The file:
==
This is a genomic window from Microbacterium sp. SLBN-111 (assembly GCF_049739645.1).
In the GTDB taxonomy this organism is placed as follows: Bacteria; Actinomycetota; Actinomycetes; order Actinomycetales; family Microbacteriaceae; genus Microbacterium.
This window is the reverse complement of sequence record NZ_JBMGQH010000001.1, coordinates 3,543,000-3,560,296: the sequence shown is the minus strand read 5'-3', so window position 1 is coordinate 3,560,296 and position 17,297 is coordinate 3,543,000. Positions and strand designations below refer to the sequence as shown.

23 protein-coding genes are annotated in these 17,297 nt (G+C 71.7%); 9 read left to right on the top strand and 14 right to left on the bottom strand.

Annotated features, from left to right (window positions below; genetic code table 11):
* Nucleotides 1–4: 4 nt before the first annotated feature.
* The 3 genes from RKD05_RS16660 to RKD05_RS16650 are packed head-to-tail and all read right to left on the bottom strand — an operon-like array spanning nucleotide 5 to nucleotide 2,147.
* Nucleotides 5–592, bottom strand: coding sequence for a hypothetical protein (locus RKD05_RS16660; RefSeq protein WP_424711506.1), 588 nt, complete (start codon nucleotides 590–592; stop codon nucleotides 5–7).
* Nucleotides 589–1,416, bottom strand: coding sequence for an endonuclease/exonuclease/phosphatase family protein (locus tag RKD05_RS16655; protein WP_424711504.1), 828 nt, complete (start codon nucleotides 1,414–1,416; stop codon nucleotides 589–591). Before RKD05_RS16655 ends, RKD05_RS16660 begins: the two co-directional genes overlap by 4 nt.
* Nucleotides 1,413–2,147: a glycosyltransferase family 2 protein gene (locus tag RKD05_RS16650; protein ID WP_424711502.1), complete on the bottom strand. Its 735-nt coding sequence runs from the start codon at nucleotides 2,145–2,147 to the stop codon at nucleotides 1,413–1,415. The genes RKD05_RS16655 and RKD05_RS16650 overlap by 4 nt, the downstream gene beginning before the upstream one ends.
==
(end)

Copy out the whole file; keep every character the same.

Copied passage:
This is a genomic window from Microbacterium sp. SLBN-111 (assembly GCF_049739645.1).
In the GTDB taxonomy this organism is placed as follows: Bacteria; Actinomycetota; Actinomycetes; order Actinomycetales; family Microbacteriaceae; genus Microbacterium.
This window is the reverse complement of sequence record NZ_JBMGQH010000001.1, coordinates 3,543,000-3,560,296: the sequence shown is the minus strand read 5'-3', so window position 1 is coordinate 3,560,296 and position 17,297 is coordinate 3,543,000. Positions and strand designations below refer to the sequence as shown.

23 protein-coding genes are annotated in these 17,297 nt (G+C 71.7%); 9 read left to right on the top strand and 14 right to left on the bottom strand.

Annotated features, from left to right (window positions below; genetic code table 11):
* Nucleotides 1–4: 4 nt before the first annotated feature.
* The 3 genes from RKD05_RS16660 to RKD05_RS16650 are packed head-to-tail and all read right to left on the bottom strand — an operon-like array spanning nucleotide 5 to nucleotide 2,147.
* Nucleotides 5–592, bottom strand: coding sequence for a hypothetical protein (locus RKD05_RS16660; RefSeq protein WP_424711506.1), 588 nt, complete (start codon nucleotides 590–592; stop codon nucleotides 5–7).
* Nucleotides 589–1,416, bottom strand: coding sequence for an endonuclease/exonuclease/phosphatase family protein (locus tag RKD05_RS16655; protein WP_424711504.1), 828 nt, complete (start codon nucleotides 1,414–1,416; stop codon nucleotides 589–591). Before RKD05_RS16655 ends, RKD05_RS16660 begins: the two co-directional genes overlap by 4 nt.
* Nucleotides 1,413–2,147: a glycosyltransferase family 2 protein gene (locus tag RKD05_RS16650; protein ID WP_424711502.1), complete on the bottom strand. Its 735-nt coding sequence runs from the start codon at nucleotides 2,145–2,147 to the stop codon at nucleotides 1,413–1,415. The genes RKD05_RS16655 and RKD05_RS16650 overlap by 4 nt, the downstream gene beginning before the upstream one ends.